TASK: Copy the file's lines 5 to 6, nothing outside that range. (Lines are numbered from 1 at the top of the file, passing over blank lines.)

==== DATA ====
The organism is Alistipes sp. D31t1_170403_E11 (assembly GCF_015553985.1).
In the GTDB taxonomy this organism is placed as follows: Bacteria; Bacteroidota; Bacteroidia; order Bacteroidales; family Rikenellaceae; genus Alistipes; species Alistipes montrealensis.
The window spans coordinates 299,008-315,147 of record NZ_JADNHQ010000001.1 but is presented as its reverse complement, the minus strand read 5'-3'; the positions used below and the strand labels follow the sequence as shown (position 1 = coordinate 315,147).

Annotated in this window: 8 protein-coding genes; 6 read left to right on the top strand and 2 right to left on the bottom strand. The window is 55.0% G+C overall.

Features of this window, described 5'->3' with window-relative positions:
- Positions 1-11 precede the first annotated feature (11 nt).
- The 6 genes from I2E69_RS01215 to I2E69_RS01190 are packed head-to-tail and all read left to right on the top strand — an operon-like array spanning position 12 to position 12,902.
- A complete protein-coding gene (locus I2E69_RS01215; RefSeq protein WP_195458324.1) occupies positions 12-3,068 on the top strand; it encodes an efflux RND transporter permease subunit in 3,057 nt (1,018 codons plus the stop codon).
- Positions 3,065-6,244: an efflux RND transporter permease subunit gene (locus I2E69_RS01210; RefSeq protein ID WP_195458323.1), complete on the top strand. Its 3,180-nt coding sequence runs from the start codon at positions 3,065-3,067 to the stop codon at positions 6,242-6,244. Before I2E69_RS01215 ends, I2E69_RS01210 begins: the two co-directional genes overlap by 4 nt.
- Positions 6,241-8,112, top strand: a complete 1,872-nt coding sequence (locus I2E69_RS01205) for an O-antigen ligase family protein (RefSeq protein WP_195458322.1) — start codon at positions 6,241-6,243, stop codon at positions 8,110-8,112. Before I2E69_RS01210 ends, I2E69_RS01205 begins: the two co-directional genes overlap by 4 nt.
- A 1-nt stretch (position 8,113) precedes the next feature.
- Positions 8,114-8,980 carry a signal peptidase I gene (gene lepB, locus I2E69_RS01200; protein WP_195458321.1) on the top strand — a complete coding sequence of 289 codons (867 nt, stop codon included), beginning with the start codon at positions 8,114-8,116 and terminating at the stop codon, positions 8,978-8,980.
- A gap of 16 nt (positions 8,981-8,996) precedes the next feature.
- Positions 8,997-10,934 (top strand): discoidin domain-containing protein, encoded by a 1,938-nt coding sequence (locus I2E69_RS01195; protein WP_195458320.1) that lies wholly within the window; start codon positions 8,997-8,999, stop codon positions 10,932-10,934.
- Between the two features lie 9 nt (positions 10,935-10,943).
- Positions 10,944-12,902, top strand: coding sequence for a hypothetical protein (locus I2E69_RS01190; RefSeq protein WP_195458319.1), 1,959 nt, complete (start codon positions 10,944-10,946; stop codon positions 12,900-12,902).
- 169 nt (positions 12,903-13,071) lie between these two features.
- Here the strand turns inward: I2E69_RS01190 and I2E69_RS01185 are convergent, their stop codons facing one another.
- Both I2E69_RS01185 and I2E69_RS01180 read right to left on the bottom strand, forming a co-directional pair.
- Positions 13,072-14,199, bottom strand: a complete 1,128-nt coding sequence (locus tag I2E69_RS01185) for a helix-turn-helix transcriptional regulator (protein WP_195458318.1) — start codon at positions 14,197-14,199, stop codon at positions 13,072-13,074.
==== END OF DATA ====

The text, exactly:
Features of this window, described 5'->3' with window-relative positions:
- Positions 1-11 precede the first annotated feature (11 nt).